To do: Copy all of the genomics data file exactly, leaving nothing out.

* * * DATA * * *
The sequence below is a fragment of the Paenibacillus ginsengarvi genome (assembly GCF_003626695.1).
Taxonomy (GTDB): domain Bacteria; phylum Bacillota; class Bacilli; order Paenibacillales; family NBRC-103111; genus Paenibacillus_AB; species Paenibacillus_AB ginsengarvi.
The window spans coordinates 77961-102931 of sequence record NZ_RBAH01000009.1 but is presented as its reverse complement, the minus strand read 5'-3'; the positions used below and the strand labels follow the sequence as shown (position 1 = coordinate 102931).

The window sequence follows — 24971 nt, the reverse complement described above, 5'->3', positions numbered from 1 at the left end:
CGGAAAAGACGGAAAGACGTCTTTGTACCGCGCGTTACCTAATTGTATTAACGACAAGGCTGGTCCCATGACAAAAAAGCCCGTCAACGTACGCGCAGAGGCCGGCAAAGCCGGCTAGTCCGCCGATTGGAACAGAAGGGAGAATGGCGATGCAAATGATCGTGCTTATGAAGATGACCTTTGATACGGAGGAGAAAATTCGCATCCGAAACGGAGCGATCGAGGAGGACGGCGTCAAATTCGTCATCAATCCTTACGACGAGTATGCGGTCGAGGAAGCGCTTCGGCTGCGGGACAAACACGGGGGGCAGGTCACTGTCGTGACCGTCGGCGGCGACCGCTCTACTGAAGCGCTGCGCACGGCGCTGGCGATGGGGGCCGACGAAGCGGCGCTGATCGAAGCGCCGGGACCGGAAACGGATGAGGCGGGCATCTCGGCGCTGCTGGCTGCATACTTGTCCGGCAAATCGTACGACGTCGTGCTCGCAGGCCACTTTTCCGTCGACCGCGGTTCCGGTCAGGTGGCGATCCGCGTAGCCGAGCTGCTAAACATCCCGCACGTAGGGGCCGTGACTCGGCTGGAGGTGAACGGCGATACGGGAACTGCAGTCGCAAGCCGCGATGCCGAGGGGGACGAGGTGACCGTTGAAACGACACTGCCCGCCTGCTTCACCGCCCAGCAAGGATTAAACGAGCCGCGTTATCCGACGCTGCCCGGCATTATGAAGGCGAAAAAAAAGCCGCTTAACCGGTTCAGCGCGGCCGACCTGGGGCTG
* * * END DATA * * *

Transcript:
The sequence below is a fragment of the Paenibacillus ginsengarvi genome (assembly GCF_003626695.1).
Taxonomy (GTDB): domain Bacteria; phylum Bacillota; class Bacilli; order Paenibacillales; family NBRC-103111; genus Paenibacillus_AB; species Paenibacillus_AB ginsengarvi.
The window spans coordinates 77961-102931 of sequence record NZ_RBAH01000009.1 but is presented as its reverse complement, the minus strand read 5'-3'; the positions used below and the strand labels follow the sequence as shown (position 1 = coordinate 102931).

The window sequence follows — 24971 nt, the reverse complement described above, 5'->3', positions numbered from 1 at the left end:
CGGAAAAGACGGAAAGACGTCTTTGTACCGCGCGTTACCTAATTGTATTAACGACAAGGCTGGTCCCATGACAAAAAAGCCCGTCAACGTACGCGCAGAGGCCGGCAAAGCCGGCTAGTCCGCCGATTGGAACAGAAGGGAGAATGGCGATGCAAATGATCGTGCTTATGAAGATGACCTTTGATACGGAGGAGAAAATTCGCATCCGAAACGGAGCGATCGAGGAGGACGGCGTCAAATTCGTCATCAATCCTTACGACGAGTATGCGGTCGAGGAAGCGCTTCGGCTGCGGGACAAACACGGGGGGCAGGTCACTGTCGTGACCGTCGGCGGCGACCGCTCTACTGAAGCGCTGCGCACGGCGCTGGCGATGGGGGCCGACGAAGCGGCGCTGATCGAAGCGCCGGGACCGGAAACGGATGAGGCGGGCATCTCGGCGCTGCTGGCTGCATACTTGTCCGGCAAATCGTACGACGTCGTGCTCGCAGGCCACTTTTCCGTCGACCGCGGTTCCGGTCAGGTGGCGATCCGCGTAGCCGAGCTGCTAAACATCCCGCACGTAGGGGCCGTGACTCGGCTGGAGGTGAACGGCGATACGGGAACTGCAGTCGCAAGCCGCGATGCCGAGGGGGACGAGGTGACCGTTGAAACGACACTGCCCGCCTGCTTCACCGCCCAGCAAGGATTAAACGAGCCGCGTTATCCGACGCTGCCCGGCATTATGAAGGCGAAAAAAAAGCCGCTTAACCGGTTCAGCGCGGCCGACCTGGGGCTG